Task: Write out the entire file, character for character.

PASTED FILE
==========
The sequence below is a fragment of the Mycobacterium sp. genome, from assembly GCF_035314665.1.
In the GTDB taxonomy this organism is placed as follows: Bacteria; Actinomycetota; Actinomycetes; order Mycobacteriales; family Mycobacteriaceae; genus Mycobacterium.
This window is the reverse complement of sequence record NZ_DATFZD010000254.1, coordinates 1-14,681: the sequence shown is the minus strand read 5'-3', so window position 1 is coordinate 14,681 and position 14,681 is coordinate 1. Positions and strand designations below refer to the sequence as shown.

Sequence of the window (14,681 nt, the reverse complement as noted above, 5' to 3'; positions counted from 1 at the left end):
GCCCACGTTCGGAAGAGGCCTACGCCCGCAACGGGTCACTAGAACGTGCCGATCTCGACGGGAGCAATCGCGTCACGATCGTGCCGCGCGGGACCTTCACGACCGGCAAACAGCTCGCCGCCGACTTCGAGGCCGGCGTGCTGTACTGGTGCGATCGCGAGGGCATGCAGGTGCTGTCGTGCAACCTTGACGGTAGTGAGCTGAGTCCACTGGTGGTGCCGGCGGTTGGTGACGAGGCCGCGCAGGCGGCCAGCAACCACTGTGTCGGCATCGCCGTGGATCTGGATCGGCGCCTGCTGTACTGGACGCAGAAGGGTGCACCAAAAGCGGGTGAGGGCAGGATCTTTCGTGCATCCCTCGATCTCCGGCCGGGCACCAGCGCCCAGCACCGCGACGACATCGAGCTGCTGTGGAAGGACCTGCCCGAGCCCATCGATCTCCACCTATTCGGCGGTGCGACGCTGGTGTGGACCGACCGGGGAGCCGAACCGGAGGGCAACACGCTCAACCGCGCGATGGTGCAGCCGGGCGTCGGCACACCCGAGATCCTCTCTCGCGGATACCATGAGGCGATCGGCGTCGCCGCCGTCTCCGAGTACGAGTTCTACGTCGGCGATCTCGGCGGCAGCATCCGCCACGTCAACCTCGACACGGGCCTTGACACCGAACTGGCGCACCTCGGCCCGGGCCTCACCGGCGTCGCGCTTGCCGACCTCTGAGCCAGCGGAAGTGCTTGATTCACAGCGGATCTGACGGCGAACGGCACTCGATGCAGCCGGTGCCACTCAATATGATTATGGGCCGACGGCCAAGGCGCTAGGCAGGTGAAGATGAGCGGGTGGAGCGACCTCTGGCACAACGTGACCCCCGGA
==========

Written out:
The sequence below is a fragment of the Mycobacterium sp. genome, from assembly GCF_035314665.1.
In the GTDB taxonomy this organism is placed as follows: Bacteria; Actinomycetota; Actinomycetes; order Mycobacteriales; family Mycobacteriaceae; genus Mycobacterium.
This window is the reverse complement of sequence record NZ_DATFZD010000254.1, coordinates 1-14,681: the sequence shown is the minus strand read 5'-3', so window position 1 is coordinate 14,681 and position 14,681 is coordinate 1. Positions and strand designations below refer to the sequence as shown.

Sequence of the window (14,681 nt, the reverse complement as noted above, 5' to 3'; positions counted from 1 at the left end):
GCCCACGTTCGGAAGAGGCCTACGCCCGCAACGGGTCACTAGAACGTGCCGATCTCGACGGGAGCAATCGCGTCACGATCGTGCCGCGCGGGACCTTCACGACCGGCAAACAGCTCGCCGCCGACTTCGAGGCCGGCGTGCTGTACTGGTGCGATCGCGAGGGCATGCAGGTGCTGTCGTGCAACCTTGACGGTAGTGAGCTGAGTCCACTGGTGGTGCCGGCGGTTGGTGACGAGGCCGCGCAGGCGGCCAGCAACCACTGTGTCGGCATCGCCGTGGATCTGGATCGGCGCCTGCTGTACTGGACGCAGAAGGGTGCACCAAAAGCGGGTGAGGGCAGGATCTTTCGTGCATCCCTCGATCTCCGGCCGGGCACCAGCGCCCAGCACCGCGACGACATCGAGCTGCTGTGGAAGGACCTGCCCGAGCCCATCGATCTCCACCTATTCGGCGGTGCGACGCTGGTGTGGACCGACCGGGGAGCCGAACCGGAGGGCAACACGCTCAACCGCGCGATGGTGCAGCCGGGCGTCGGCACACCCGAGATCCTCTCTCGCGGATACCATGAGGCGATCGGCGTCGCCGCCGTCTCCGAGTACGAGTTCTACGTCGGCGATCTCGGCGGCAGCATCCGCCACGTCAACCTCGACACGGGCCTTGACACCGAACTGGCGCACCTCGGCCCGGGCCTCACCGGCGTCGCGCTTGCCGACCTCTGAGCCAGCGGAAGTGCTTGATTCACAGCGGATCTGACGGCGAACGGCACTCGATGCAGCCGGTGCCACTCAATATGATTATGGGCCGACGGCCAAGGCGCTAGGCAGGTGAAGATGAGCGGGTGGAGCGACCTCTGGCACAACGTGACCCCCGGA